Politics divides investment strategies as LPs and GPs continue to grapple with impact measurement.
There is a growing divide between private market investors adopting sustainable investing strategies and those choosing to distance themselves from sustainability-related themes and considerations due to the anti-ESG movement.
Specialist data and research provider PitchBook’s ‘2023 Sustainable Investment Survey’ collated insights from over 400 general partners (GPs) and limited partners (LPs), noting that there are signs of both increased adoption of sustainable investing practices and respondents with no sustainable investment programme at all.
The proportion of survey respondents that have integrated sustainable investment principles throughout their portfolio has increased from 30% in 2021 to 37% in 2023, the report said. Conversely, the percentage of respondents with no plans to incorporate sustainability into their investment decision-making has grown from 9% in 2021 to 17% in 2023.
“Those exploring in 2021 seem to have sorted themselves into either adopters or those who will not be pursuing sustainable investment objectives,” the report said.
On a spectrum of one, ‘performance is the only important factor’, to nine, ‘sustainability is the only important factor’, around 15% scored one, up from 10% in 2021, and around 10% scored nine, up from 5% in 2021.
“Potentially due to the politicisation of ESG and sustainable investing in the past couple of years, several questions showed a retraction of support from this area by allocators versus the responses from 2022,” PitchBook said.
“More LPs said they had no exposure to sustainable investment products, more LPs said it is not at all important that GPs utilise an ESG risk-factor framework, fewer LPs evaluate a fund manager’s implementation of an ESG risk-factor framework when performing due diligence, and so on.
“The climate of negative rhetoric has emboldened some to more forcefully register their feelings, but it may also be that some LPs have decided that adding on the complexity of evaluating sustainable investment practices to an investment due diligence practice was more bother than they felt it was worth.”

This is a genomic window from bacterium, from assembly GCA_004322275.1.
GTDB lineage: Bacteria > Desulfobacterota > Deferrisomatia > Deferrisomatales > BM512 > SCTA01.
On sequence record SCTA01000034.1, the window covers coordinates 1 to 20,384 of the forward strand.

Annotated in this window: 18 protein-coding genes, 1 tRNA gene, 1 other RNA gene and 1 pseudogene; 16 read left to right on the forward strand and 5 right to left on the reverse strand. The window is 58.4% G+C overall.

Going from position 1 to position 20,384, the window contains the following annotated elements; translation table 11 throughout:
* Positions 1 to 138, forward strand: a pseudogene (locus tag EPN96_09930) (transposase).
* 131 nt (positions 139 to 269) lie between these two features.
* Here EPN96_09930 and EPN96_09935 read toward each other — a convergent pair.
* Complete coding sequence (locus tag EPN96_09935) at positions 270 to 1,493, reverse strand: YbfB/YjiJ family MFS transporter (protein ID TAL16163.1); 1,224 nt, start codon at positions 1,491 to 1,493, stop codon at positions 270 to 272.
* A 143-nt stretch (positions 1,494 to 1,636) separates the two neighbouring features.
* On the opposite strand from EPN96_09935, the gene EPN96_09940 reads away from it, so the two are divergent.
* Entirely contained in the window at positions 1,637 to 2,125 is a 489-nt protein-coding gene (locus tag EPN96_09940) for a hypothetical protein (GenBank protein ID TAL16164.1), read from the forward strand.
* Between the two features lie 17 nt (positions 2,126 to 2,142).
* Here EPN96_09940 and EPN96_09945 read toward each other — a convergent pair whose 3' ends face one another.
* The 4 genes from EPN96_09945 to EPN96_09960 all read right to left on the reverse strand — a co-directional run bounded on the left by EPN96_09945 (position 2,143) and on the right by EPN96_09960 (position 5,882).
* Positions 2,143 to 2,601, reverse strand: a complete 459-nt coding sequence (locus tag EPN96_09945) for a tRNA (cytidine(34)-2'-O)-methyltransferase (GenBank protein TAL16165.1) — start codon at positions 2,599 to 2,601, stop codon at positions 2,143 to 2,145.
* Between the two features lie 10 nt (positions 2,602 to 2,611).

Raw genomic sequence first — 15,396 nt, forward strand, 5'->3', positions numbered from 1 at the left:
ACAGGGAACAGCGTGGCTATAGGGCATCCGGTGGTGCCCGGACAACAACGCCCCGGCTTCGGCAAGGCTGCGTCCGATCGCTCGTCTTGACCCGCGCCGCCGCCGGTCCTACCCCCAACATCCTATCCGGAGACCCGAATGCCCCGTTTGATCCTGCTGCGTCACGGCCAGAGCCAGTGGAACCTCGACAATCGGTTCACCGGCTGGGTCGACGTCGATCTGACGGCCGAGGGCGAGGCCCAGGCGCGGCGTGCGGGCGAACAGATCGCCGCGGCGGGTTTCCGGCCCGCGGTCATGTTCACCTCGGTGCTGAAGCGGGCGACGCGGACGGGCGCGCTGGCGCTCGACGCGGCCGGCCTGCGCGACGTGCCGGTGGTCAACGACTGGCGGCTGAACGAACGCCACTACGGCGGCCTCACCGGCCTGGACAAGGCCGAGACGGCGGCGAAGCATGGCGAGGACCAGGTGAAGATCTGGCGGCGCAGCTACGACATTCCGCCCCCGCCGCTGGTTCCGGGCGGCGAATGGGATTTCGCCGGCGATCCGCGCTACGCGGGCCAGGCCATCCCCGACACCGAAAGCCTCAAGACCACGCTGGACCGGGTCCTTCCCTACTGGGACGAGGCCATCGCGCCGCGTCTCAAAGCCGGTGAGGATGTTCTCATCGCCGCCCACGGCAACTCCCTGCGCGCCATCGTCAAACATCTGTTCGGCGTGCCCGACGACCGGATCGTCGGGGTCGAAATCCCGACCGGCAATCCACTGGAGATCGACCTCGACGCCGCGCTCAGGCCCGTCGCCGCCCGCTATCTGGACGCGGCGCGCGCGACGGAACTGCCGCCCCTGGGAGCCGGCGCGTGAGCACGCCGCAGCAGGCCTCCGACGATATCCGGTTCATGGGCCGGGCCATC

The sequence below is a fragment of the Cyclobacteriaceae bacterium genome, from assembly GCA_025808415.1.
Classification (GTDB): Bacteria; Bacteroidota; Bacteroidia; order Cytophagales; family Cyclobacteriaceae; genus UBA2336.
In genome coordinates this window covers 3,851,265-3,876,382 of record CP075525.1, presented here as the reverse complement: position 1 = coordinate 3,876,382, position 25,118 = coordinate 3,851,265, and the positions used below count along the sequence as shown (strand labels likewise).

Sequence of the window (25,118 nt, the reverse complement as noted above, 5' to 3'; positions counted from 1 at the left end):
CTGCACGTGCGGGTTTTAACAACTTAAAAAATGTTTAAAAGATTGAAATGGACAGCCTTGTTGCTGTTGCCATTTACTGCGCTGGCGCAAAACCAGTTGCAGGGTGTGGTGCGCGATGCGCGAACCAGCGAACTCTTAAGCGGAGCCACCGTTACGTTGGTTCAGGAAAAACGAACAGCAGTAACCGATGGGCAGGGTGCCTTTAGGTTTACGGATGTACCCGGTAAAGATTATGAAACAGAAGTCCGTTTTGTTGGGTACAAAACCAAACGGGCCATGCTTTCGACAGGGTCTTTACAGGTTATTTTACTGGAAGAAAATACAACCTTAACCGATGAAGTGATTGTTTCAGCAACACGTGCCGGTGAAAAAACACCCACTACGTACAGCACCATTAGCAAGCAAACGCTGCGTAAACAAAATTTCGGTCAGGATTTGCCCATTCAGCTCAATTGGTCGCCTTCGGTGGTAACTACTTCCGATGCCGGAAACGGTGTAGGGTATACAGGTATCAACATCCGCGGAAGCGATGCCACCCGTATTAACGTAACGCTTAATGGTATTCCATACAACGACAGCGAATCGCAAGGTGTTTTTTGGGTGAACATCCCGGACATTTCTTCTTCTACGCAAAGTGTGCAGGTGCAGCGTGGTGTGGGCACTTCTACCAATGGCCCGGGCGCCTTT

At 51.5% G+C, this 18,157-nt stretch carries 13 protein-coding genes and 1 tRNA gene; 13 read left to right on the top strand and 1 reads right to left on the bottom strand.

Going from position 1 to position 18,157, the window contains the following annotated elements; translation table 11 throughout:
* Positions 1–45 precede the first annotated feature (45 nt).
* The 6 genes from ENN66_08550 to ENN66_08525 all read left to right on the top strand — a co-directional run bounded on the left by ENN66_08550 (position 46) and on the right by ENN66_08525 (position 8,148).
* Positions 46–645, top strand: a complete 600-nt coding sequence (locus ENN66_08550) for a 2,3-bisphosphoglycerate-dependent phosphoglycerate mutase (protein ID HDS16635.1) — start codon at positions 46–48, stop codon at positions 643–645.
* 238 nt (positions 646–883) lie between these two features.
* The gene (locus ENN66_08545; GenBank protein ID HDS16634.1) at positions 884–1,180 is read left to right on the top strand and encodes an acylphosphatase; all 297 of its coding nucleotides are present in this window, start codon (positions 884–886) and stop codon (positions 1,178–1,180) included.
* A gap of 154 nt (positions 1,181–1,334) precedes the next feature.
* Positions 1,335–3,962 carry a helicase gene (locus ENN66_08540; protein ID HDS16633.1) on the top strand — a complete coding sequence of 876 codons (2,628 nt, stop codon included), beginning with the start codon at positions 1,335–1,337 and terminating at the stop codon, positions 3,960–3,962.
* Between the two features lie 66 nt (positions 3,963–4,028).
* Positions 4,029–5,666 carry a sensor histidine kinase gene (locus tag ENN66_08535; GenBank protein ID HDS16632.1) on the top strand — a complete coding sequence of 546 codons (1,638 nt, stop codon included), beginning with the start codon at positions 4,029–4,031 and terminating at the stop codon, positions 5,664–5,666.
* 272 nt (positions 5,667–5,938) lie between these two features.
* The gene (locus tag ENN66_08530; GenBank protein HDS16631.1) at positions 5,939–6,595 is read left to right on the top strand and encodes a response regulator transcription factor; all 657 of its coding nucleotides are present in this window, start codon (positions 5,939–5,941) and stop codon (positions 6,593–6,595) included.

The findings are likely influenced by the geographical location of many of the respondents, the report added, noting that 55% are based in North America. Twenty-four percent of North American respondents said they have no plans to incorporate any sustainable investment work, followed by 10% of European respondents.
The anti-ESG movement in the US has resulted in some of the country’s largest investors exiting net zero alliances, for fear of breaching anti-trust laws.
Last month, a coalition of 300 investors collectively managing US$4 trillion in assets wrote to both houses of US Congress, urging them to oppose moves to block ESG investing.
A separate report published by LGT Capital Partners has further noted that the proportion of private equity managers assessing and measuring climate-related risks has “risen sharply” over the past year, increasing 12 percentage points to 55%.
“This shift has been largely supported by regulators demanding greater clarity in how ESG is defined and applied, particularly the implementation of [the EU’s] Sustainable Finance Disclosure Regulation, which is the most wide-ranging ESG regulatory framework currently implemented,” said Tycho Sneyers, Managing Partner at LGT Capital Partners.
No convergence yet
There continues to be a lack of convergence in impact measurement strategies, the PitchBook survey noted.
PitchBook said 14% of impact investors use a standard framework, 39% use a custom framework, and 46% don’t measure at all.
Many of the custom framework respondents are building bespoke reporting from standard frameworks, the report added, including referring to the UN Sustainable Development Goals (SDGs) and the Global Impact Investing Network’s (GIIN) IRIS+ platform.
Respondents also highlighted the Impact Management Platform (IMP), which was first established in 2021 to provide resources to investors across public and private markets to help them implement core impact management actions, including sustainability-related disclosures and business strategies.
IMP recently published new material to guide investors, including a thought piece on the importance of impact management, guidance on actions of impact management, and an overview of key terms and concepts.
However, this “is not terribly promising when it comes to convergence, which is desired by many but practiced by too few”, PitchBook said.
This is a widespread issue for the impact investment market, according to a previous report by the International Finance Corporation (IFC), which noted that only a quarter (US$636 billion) of impact investments in 2020 had a clear impact management system in place.
Sixty-three percent of respondents to the PitchBook survey said they are managing investment products said they offer impact strategies to external parties and 13% are developing an impact strategy. Most impact investments are focused on energy (62%), followed by climate (60%) and agriculture (44%).